A look into our practice of breeding animals for “pets.” what effect does our undying love for our pets have on the animals themselves? Do we have their interest, or our own in mind?
In this post and the next, we’re going to address two aspects of the same topic: the fact that we are literally loving our pets to death! Let’s take a closer look at what the cost of our affections are to our companion animals themselves. Just a quick note, for the sake of time and simplicity, I’m going to be using the terms “pet” and “owner.” these particular terms are far from ideal but are the best for sake of time and understanding.
Let’s start with the words of Gary Yourofsky , who says, “we love these animals to death. And I say to death for a reason. We love them so much, that we breed them, and we breed more of them, and we keep breeding them until we end up murdering 5 to 10,000,000 unloved, unwanted, homeless dogs and cats annually.”
Due to prolific production to meet public demand, the most coveted dogs tend to have the most genetic disorders. A closed registry that allows no new blood into the mix exacerbates the problems. In many American Kennel Club breeds, the founding gene pool was less than 50 dogs. And in some breeds, it’s less than 20. In the words of Dogs Today columnist Patrick Burns, “we did not create the dogs we love in a closed registry system – we have only ruined them there.”
Cambridge University professor, Sir Patrick Bateson, states “to the outsider, it seems incomprehensible that anyone should admire, let alone acquire and animal that has difficulty in breathing or walking. Yet people are passionate about owning and breeding animals which they know and love, even though the animals manifestly exhibit serious health and welfare problems.” It’s a trend that even prompted Consumer Reports to issue a warning in 2003, telling readers that the demand for ever more perfect purebred dogs has concentrated bad recessive genes and turned many pets into medical nightmares.
Even many pet stores that offer AKC registration or proof of purebred standards with their puppies are receiving these dogs from puppy mills where there is no regulation of breeding practices. Puppy mills are low-budget commercial enterprises, often backyard operations that expose animals to filthy, overcrowded conditions, with no veterinary care or socialization.
While we have dog breeders and cat breeders making selective breeds, and people consistently flocking to pet stores, an estimated 25 million animals become homeless every year. And as many as 27 percent of these are purebred dogs. Of these 25 million homeless animals, on an average, 9 million die in the streets from disease, starvation, exposure, injury, or some other hazardous street life. 16 million die in pounds or shelters that have no room for them and are forced to kill them.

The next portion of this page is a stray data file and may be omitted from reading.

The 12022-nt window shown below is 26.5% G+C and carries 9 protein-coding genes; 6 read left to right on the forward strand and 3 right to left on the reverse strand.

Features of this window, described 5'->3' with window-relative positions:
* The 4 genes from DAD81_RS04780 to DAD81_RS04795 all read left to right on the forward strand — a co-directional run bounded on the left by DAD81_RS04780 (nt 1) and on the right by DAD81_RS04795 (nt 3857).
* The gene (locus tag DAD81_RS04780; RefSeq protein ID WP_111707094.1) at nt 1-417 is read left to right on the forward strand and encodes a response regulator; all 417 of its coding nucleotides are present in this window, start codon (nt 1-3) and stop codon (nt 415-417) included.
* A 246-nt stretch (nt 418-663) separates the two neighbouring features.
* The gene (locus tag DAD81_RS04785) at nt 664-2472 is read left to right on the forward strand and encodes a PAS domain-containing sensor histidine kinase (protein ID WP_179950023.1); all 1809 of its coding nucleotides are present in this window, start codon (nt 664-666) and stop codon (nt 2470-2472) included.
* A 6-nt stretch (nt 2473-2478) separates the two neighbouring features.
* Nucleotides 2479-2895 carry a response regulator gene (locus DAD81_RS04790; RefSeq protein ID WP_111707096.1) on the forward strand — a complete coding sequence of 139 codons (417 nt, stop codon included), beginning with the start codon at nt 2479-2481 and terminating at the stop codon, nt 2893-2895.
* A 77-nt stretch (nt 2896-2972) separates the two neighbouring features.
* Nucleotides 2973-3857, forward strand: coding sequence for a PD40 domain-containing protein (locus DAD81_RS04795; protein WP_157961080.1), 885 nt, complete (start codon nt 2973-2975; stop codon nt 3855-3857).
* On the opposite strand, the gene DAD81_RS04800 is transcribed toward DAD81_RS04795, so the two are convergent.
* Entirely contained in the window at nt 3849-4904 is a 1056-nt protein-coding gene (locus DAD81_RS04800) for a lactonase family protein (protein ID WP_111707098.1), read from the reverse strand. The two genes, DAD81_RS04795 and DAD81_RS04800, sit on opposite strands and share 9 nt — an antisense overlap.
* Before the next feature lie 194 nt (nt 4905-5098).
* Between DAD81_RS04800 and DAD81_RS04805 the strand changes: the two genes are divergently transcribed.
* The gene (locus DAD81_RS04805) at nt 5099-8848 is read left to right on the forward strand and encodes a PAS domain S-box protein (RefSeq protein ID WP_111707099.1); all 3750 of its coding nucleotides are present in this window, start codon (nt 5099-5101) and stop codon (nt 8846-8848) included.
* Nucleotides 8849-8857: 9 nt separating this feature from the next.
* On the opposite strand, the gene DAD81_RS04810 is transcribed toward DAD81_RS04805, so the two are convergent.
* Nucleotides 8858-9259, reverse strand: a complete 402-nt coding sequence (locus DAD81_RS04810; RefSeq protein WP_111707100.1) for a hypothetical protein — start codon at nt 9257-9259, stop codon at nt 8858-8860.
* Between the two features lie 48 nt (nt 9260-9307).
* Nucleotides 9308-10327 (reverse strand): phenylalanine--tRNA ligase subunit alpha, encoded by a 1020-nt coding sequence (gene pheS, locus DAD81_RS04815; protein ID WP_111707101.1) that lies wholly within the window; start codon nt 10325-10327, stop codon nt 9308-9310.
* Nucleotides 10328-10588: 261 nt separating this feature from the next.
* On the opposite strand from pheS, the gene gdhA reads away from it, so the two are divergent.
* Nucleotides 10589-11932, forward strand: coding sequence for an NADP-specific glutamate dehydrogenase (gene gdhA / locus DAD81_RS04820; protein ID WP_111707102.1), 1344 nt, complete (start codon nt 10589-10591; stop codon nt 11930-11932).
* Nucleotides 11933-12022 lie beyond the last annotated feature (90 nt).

Almost 50% of the animals brought to shelters are turned in by their caretakers. Some shelters with budget constraints are forced to use gas chambers and can take as long as 20 minutes to die. It is by far less merciful, more traumatic, and painful. But the procedure is less expensive. Some pet owners don’t want to spay or neuter their pets. Maybe because they want to breed them and sell the puppies.
There’s also the case of male owners that refuse to get their animals neutered, because they see the process as a demasculinization of themselves. Unwittingly or not, pet owners that refuse to spay or neuter are contributing to the euthanization of over 60,000 pets every day in America alone. So come on guys, grow some balls, and stop associating your manhood with your dogs testicular status. If your dog’s lack of balls is a measure of anything, it’s your compassion.
Gary Yourofsky effectively speaks to this issue “since spaying or neutering an animal is a surgery performed with anesthetic, it cannot be labeled cruel. It is simply a violation of their rights, not an act of malice. Considering the alternative – murdering millions of live dogs and cats in city slaughterhouses every year – I will gladly take away an animals rights procreate.”
And now we come to our perils of pure breeding poster child. The bulldog is the most extreme example of genetic manipulation in the dog breeding world. Bulldogs are significantly more likely than other dogs to suffer from a wide range of health issues. Three independent reports into purebred breeding found that some modern breeding practices, including inbreeding, and breeding for extreme trade, are detrimental to the health and welfare of dogs. Bulldogs were noted in all three reports as a breed in need of intervention. With one going so far as to question whether it’s ethically defensible to continue breeding them at all.
Most breeders have a year-long guarantee on their puppies, meaning that if your puppy is defective or has too many problems, you can trade them in for a better model. Ooby is one of these trade-ins. She’s had five surgeries before she was one, had more ER trips than I’d like to count, and in a single month racked about $3,500. Now, I go through all of this not to disparage Ooby, but to put a face to the cost of what happens when we breed animals for our own means and not for their own health.
Natural selection would never say “I’m going to make an animal that can barely breathe and has chronic allergy issues. But darn it, it’s going to be cute.” Should dogs have to go through surgery simply to function as dogs? Is this what we want for our best friends? Perhaps some of the tough questions we should ask ourselves are: Can we keep animals as companions and still address their needs? Is our keeping companion animals in their best interest, or are we exploiting them?
Some of the ways humans hurt animals are clear and easy to see, but others are more subtle and more difficult to address. I hope this has shed some light onto these areas.
Don’t miss the next nugget where we delve into the pet food industry.
— Emily Moran Barwick